In the final analysis, a few people naively wonder in cases of cold-blooded spousal homicide, “Why didn’t he just get a divorce?” For some killers, lethal dissolution of their marriage has far greater benefits -- monetary and otherwise -- than the legal alternative in divorce court. Clearly, some estranged husbands and wives are motivated to keep all of the marital assets, leaving aside any extra profit from life insurance. Sometimes too, one such "asset" is to enjoy full custody of the children while not having to share parenting with an undeserving former spouse. And, of course, there are some selfish sociopaths who chose to play the sympathetic role of grieving widow/widower rather than to be seen as a heartless deserter, especially if children are involved.
Thus, despite the improvements in the rate of domestic violence, non-lethal and lethal, far too many victims continue to suffer in abusive relationships. As a society, we have a long way to go before we can claim mission accomplished is our efforts to prevent intimate partner violence.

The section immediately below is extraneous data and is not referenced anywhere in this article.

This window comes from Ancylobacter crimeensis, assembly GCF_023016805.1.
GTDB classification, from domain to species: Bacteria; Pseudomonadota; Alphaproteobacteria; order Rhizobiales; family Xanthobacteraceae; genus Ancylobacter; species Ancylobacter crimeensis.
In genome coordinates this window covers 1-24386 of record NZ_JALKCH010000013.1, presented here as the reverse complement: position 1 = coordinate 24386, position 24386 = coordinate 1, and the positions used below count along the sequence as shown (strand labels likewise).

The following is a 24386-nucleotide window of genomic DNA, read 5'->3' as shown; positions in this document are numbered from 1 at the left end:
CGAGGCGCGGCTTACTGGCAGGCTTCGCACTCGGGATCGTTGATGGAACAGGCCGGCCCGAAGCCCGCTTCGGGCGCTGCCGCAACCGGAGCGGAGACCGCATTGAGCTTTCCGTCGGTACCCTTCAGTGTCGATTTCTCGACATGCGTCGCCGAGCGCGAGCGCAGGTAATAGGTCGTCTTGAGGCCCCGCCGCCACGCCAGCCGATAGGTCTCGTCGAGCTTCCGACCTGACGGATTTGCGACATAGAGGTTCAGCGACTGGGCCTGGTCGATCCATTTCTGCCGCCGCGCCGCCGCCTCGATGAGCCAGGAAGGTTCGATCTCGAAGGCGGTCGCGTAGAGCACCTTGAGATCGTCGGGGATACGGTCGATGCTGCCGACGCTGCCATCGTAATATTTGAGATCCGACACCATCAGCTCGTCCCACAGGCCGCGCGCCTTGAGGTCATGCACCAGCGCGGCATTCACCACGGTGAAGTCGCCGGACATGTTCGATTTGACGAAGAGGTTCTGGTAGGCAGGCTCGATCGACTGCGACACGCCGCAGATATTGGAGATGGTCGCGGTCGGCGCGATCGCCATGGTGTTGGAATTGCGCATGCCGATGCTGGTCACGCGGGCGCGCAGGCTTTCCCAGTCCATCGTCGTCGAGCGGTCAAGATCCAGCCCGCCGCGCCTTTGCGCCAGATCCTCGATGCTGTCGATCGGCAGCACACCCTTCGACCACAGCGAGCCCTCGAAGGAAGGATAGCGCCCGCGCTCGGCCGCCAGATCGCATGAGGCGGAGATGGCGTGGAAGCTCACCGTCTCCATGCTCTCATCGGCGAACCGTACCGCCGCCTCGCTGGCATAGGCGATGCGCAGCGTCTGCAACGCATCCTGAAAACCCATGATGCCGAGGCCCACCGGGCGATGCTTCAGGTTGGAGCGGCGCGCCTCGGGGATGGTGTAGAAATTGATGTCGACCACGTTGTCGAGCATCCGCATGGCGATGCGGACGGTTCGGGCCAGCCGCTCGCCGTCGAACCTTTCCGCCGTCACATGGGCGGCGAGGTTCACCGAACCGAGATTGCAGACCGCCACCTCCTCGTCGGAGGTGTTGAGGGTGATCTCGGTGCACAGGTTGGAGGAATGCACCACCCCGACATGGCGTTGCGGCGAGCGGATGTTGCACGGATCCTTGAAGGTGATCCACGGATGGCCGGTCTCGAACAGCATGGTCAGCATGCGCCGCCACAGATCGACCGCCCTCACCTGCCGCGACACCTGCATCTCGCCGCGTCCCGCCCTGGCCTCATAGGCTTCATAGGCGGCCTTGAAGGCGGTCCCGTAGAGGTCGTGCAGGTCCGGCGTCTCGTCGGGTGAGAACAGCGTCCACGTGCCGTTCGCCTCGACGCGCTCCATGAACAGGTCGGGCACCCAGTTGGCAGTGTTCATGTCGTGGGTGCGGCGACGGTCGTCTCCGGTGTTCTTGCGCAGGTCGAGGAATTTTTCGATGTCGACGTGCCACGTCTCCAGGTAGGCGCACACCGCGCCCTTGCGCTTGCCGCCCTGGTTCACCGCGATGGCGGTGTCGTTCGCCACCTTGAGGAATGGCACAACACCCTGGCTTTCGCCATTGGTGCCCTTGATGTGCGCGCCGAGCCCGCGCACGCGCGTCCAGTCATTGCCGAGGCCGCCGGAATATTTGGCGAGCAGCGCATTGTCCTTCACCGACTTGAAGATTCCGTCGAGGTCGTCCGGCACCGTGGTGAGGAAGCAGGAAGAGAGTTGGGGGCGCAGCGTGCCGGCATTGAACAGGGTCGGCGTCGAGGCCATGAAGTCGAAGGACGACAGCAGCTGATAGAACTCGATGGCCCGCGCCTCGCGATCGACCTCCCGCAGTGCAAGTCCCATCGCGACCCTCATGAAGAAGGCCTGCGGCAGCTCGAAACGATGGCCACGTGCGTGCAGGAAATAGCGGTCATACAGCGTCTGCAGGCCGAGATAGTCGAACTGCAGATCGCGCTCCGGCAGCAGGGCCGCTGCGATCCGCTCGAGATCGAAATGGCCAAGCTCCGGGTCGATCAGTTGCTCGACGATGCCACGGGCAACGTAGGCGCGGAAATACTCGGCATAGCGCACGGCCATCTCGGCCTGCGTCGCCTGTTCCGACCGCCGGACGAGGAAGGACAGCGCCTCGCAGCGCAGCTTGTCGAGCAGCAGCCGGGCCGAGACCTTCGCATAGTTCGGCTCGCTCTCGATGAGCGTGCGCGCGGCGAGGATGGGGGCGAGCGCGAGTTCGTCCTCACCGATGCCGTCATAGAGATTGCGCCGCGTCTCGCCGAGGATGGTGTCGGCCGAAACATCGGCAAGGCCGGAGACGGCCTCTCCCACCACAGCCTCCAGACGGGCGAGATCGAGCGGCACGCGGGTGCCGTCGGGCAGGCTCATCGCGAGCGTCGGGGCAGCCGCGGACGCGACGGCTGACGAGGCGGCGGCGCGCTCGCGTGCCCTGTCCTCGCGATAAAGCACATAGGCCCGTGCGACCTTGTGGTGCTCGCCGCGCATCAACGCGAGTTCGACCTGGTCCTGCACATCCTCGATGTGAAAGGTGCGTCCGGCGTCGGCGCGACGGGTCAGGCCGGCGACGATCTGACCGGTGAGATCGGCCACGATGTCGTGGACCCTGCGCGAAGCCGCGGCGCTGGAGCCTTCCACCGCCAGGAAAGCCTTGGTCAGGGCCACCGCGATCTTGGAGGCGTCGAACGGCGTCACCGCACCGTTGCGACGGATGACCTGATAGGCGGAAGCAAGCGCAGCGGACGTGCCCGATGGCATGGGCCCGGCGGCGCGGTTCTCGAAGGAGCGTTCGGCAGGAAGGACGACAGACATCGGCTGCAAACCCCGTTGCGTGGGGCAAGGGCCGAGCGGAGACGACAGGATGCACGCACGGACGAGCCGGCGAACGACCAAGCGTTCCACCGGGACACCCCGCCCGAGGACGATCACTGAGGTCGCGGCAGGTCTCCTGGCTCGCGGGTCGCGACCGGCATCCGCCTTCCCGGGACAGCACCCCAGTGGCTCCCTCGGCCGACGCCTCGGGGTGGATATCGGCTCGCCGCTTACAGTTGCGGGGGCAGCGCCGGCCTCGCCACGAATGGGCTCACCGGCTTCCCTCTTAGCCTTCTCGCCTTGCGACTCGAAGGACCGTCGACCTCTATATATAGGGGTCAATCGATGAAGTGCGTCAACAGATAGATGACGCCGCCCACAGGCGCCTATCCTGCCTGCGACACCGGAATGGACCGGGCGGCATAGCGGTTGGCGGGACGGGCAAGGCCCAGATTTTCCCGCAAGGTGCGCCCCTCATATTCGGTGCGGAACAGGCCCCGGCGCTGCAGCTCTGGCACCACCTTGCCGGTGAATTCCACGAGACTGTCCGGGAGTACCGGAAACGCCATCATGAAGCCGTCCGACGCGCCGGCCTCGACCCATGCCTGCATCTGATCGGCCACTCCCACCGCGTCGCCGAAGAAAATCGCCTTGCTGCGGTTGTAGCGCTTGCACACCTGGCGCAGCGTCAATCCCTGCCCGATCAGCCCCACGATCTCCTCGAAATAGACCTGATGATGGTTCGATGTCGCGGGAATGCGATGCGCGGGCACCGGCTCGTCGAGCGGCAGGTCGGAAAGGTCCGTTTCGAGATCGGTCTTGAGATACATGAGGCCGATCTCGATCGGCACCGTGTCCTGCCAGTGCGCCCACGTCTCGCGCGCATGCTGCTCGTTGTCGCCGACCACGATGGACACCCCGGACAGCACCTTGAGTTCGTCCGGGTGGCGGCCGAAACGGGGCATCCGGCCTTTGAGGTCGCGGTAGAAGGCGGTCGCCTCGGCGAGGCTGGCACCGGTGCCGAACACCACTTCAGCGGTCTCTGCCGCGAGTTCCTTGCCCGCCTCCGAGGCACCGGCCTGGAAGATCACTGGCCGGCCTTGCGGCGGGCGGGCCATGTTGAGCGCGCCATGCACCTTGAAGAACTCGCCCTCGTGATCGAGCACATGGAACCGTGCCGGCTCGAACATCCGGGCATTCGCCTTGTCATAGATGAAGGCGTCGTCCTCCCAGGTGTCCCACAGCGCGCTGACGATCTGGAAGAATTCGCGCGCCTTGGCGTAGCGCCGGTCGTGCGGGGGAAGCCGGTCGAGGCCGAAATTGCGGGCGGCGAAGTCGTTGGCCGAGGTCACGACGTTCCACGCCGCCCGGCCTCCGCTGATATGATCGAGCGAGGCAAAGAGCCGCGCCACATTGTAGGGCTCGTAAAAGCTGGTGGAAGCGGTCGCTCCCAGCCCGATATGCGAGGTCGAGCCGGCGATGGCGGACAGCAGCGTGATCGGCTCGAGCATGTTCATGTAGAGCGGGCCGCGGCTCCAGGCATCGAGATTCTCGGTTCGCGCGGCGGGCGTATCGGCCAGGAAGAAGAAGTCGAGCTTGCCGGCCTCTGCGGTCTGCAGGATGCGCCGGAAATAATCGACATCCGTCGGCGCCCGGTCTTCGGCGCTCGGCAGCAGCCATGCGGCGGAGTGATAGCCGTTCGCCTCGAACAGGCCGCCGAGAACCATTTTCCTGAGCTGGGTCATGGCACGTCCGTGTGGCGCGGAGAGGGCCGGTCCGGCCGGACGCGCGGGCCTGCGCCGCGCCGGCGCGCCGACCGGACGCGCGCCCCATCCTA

Editor's note: Reprinted with permission - Author James Alan Fox is the Lipman Family Professor of Criminology, Law, and Public Policy at Northeastern University. He is the author of the Boston.com blog "Crime and Punishment". He has written 18 books, including his newest, "Violence and Security on Campus: From Preschool through College." He has published dozens of journal and magazine articles, and hundreds of freelance columns in newspapers around the country, primarily in the areas of multiple murder, youth crime, school and campus violence, workplace violence, and capital punishment.